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June 2010
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August 2010


There's been a lot going on -- mostly really great, or good, or so-so stuff -- and I'm pretty excited about some of it on the inside, but sort of ho-hum on the outside.

Before I go any further, I have to say:  F-Troop, Hogan's Heroes, and Lassie!  I can't believe I forgot them and that's what's popped into my head these last couple of days when I thought about blogging!

Carole blogged about her stats today, which is apropros because I had a recent contest somewhat related to stats, Carole was the winner of said contest by leaving the 16,000th comment here, and I've been meaning to blog about it!  I believe the final touches on her prize package were made yesterday, but I haven't sealed up the box yet, just in case... I plan to tape it up and send it off on Saturday.

Carole visits here pretty regularly; I've had occasion to meet her in person, too, rubbing elbows at the hotel reception desk in Poughkeepsie or in line for Artichokes French at Rhinebeck, but I've not had the opportunity to really visit with her -- and I'd like to -- so I hope that happens someday.  In the meantime, Thanks for visiting, Carole!!!


My Typepad "stats" page gives different information than Carole's blogging platform.  I can tell you that there have been 549,856 lifetime pageviews since this blog began on the First Day of Spring 2004; the average number of pageviews each day is 236.8; I've written 1820 posts and, as of this second, there have been 16,060 comments -- and I have NOT answered each and every one.  Sorry.  I really am.  It bothers me a lot, but I've had to learn to live with the guilt.

It's not really the same, but my guilt is somewhat assuaged by the fact that there have been virtual stampedes through here on occasion without a single Howdy-do.  I was shocked to discover a HUGE spike in visitors over a 3-day period last month -- more than 5 times the usual -- and I had absolutely no clue until I randomly checked my stats several days later -- Typepad shows those pageviews on a graph, so it really was a spike!  It was kind of weird, but I sort of understand... I'm a lurker to the nth degree, myself.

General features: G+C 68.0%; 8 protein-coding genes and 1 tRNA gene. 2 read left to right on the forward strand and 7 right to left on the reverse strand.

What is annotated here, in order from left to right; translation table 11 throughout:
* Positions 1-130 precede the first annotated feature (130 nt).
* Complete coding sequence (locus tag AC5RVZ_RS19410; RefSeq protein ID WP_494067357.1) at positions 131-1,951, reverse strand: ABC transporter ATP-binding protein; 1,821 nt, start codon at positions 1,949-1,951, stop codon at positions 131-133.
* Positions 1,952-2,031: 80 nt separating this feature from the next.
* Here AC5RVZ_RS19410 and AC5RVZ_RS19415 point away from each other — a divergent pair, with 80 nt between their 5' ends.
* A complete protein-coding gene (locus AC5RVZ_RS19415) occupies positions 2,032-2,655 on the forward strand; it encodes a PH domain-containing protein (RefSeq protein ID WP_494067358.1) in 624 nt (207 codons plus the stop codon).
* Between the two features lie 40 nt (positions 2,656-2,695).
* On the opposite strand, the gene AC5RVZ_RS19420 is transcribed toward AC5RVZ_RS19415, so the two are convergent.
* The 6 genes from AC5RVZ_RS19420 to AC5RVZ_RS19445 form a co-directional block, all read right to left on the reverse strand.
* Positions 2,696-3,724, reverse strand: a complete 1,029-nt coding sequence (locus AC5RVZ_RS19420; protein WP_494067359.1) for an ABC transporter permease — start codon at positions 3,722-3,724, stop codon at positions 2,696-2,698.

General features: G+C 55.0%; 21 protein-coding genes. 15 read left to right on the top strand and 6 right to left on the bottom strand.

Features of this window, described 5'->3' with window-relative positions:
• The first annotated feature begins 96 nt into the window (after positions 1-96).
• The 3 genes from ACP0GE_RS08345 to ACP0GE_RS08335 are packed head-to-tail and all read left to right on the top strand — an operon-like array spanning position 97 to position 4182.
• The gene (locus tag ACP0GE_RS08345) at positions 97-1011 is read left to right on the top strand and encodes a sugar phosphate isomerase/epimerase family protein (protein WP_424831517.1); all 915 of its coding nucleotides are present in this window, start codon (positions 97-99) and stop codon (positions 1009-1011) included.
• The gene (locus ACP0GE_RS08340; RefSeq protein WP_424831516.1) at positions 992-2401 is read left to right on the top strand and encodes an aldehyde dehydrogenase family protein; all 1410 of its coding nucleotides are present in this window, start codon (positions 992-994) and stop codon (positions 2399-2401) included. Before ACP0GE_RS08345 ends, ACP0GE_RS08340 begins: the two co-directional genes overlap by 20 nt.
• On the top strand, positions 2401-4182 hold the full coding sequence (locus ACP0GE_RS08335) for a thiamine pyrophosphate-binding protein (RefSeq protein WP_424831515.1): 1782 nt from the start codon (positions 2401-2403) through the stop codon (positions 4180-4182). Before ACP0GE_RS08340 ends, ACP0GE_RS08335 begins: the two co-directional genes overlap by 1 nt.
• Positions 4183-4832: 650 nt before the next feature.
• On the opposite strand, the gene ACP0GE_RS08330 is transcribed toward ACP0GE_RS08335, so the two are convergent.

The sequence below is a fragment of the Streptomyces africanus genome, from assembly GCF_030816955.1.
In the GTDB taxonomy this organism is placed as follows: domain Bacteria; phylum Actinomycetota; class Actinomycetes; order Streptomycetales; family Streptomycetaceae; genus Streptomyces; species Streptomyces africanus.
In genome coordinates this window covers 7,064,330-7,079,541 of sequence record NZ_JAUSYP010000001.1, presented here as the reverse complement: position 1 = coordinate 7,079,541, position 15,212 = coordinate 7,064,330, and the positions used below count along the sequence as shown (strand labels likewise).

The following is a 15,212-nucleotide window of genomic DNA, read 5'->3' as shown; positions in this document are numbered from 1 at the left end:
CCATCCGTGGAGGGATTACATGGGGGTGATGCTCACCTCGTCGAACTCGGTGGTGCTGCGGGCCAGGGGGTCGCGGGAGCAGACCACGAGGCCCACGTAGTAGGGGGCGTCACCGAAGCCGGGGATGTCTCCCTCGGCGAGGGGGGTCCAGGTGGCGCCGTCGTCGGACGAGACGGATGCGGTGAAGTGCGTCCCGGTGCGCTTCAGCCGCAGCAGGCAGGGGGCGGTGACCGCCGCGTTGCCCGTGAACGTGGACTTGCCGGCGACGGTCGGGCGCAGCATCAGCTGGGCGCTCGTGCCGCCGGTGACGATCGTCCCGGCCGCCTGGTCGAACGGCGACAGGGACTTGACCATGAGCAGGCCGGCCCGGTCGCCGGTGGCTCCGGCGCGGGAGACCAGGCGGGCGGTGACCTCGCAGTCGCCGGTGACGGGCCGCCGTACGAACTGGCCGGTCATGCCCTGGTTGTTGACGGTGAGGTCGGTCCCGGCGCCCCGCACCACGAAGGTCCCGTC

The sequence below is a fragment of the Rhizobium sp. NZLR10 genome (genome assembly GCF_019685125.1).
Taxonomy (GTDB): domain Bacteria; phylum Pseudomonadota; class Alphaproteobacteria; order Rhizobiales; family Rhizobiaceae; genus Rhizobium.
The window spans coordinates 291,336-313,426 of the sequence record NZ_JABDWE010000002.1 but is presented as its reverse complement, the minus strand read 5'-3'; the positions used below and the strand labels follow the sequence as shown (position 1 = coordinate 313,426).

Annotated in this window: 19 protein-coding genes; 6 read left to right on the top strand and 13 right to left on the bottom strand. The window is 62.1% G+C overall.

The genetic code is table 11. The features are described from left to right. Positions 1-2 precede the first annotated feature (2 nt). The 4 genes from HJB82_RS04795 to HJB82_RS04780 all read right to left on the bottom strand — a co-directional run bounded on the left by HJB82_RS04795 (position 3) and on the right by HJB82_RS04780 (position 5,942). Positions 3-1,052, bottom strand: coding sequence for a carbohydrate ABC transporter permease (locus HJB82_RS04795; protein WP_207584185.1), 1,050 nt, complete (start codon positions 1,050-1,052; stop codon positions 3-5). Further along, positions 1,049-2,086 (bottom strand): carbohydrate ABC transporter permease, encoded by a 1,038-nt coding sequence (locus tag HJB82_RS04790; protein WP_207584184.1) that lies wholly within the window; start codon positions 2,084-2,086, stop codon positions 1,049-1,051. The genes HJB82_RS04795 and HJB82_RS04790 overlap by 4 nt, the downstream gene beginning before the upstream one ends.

I don't know which of my posts have had the most action -- I'm guessing maybe one having to do with quitting smoking, maybe St. Brigid, or maybe my brother's accident, possibly my recent knitting obsession having to do with sock yarn and board game-inspired blankets.  I can tell you that the most views (1399) on any one day here was March 11, 2009 -- but I have no idea what that was all about; it couldn't possibly have been because of that day's post because it was virtually nothing.

Whatever.  Stats can be interesting, but it's the folks blogging to make money who REALLY care, regularly check, interpret and dissect them -- it's just for occasional entertainment over here.


Oh my gosh, can you smell that basil?  Mmmmm.

Ten on Tuesday: TV Alternatives

Ten on Tuesday10 Things to Do Instead of Watching TV

I've been thinking about my TV viewing quite a bit of late, as I'm growing ever more serious about cutting the cable.  I even called last week and priced some alternatives.

I watch a fair amount of TV -- sometimes more, sometimes less, sometimes hardly at all -- I always have and suspect I always will; frankly, and with no apologies, I LOVE TV.

It started with Romper Room and progressed to (in no particular order) Captain Kangaroo, Shari Lewis & Lambchop, Snagglepuss, Casper, Wyle E. Coyote, The Flintstones, (all of Hanna-Barbera), Let's Make A Deal, The $25,000 Pyramid, Jeopardy, Wheel of Fortune, Hollywood Squares, Password, Batman, Dark Shadows, The Galloping Gourmet, American Bandstand, The Beatles, The Monkees, The Partridge Family, The Brady Bunch, The Honeymooners, After-School Specials, Green Acres, Gilligan's Island, I Love Lucy, The Carol Burnett Show, Three's Company, Home Improvement, Saturday Night Live, The Midnight Special, Sunday Night at The Movies, Phil Donahue, Mike Douglas, Dick Cavett, Ed Sullivan, Andy Williams, Bob Hope, Johnny Carson, Rowan & Martin's Laugh-In, The Smothers Brothers, Little House On The Prairie, How The West Was Won, Bonanza, Gunsmoke, The Big Valley, The Rockford Files, The Streets of San Francisco, Mannix, Miami Vice, L.A. Law, Boston Legal, Hawaii Five-O, CHiPS, Baretta, Starsky & Hutch, Magnum P.I., Hill Street Blues, The Six Million Dollar Man, Murder She Wrote, MacMillan & Wife, Hart to Hart, Charlie's Angels, Fantasy Island, All In The Family, Family Ties, The Love Boat, The Dick Van Dyke Show, The Mary Tyler Moore Show, Murphy Brown, Cagney & Lacey, Laverne & Shirley, The Cosby Show, One Day at a Time, Happy Days, Good Times, Dallas, Roots, Cheers, M*A*S*H, E.R., not to mention entire franchises such as Star Trek, CSI, Law & Order, channels such as HBO, and the birth and heyday of MTV and music videos... don't even get me started... and I'm leaving out about a million shows, not to mention networks... Bravo, The Food Network, American Movie Classics, Turner Classic Movies, The Discovery Channel.